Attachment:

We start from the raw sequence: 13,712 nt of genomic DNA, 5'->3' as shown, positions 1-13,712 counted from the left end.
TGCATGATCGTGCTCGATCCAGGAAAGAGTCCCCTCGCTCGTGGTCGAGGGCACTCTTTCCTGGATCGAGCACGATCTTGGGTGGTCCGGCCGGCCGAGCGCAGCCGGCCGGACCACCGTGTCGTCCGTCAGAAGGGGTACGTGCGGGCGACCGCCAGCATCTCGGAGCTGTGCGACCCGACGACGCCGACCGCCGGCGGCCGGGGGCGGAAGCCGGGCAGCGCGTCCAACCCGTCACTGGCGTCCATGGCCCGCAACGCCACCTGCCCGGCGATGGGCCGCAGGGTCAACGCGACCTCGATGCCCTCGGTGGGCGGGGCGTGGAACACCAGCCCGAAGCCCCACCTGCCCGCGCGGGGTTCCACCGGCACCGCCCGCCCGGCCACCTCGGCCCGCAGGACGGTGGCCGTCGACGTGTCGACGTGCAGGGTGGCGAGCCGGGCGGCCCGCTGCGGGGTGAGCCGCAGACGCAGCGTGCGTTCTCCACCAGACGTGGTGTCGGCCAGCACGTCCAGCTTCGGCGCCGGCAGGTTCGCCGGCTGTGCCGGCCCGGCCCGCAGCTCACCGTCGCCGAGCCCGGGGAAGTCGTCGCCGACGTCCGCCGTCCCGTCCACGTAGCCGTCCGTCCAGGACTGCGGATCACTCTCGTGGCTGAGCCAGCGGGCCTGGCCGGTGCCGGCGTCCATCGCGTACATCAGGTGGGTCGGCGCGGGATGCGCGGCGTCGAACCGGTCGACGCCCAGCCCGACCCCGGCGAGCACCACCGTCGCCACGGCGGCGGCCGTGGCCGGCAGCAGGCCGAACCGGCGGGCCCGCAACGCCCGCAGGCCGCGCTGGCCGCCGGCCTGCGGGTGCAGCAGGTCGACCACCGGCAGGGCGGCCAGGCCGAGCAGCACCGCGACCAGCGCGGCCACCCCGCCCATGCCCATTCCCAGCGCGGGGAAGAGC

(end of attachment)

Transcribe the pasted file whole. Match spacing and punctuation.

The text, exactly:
We start from the raw sequence: 13,712 nt of genomic DNA, 5'->3' as shown, positions 1-13,712 counted from the left end.
TGCATGATCGTGCTCGATCCAGGAAAGAGTCCCCTCGCTCGTGGTCGAGGGCACTCTTTCCTGGATCGAGCACGATCTTGGGTGGTCCGGCCGGCCGAGCGCAGCCGGCCGGACCACCGTGTCGTCCGTCAGAAGGGGTACGTGCGGGCGACCGCCAGCATCTCGGAGCTGTGCGACCCGACGACGCCGACCGCCGGCGGCCGGGGGCGGAAGCCGGGCAGCGCGTCCAACCCGTCACTGGCGTCCATGGCCCGCAACGCCACCTGCCCGGCGATGGGCCGCAGGGTCAACGCGACCTCGATGCCCTCGGTGGGCGGGGCGTGGAACACCAGCCCGAAGCCCCACCTGCCCGCGCGGGGTTCCACCGGCACCGCCCGCCCGGCCACCTCGGCCCGCAGGACGGTGGCCGTCGACGTGTCGACGTGCAGGGTGGCGAGCCGGGCGGCCCGCTGCGGGGTGAGCCGCAGACGCAGCGTGCGTTCTCCACCAGACGTGGTGTCGGCCAGCACGTCCAGCTTCGGCGCCGGCAGGTTCGCCGGCTGTGCCGGCCCGGCCCGCAGCTCACCGTCGCCGAGCCCGGGGAAGTCGTCGCCGACGTCCGCCGTCCCGTCCACGTAGCCGTCCGTCCAGGACTGCGGATCACTCTCGTGGCTGAGCCAGCGGGCCTGGCCGGTGCCGGCGTCCATCGCGTACATCAGGTGGGTCGGCGCGGGATGCGCGGCGTCGAACCGGTCGACGCCCAGCCCGACCCCGGCGAGCACCACCGTCGCCACGGCGGCGGCCGTGGCCGGCAGCAGGCCGAACCGGCGGGCCCGCAACGCCCGCAGGCCGCGCTGGCCGCCGGCCTGCGGGTGCAGCAGGTCGACCACCGGCAGGGCGGCCAGGCCGAGCAGCACCGCGACCAGCGCGGCCACCCCGCCCATGCCCATTCCCAGCGCGGGGAAGAGC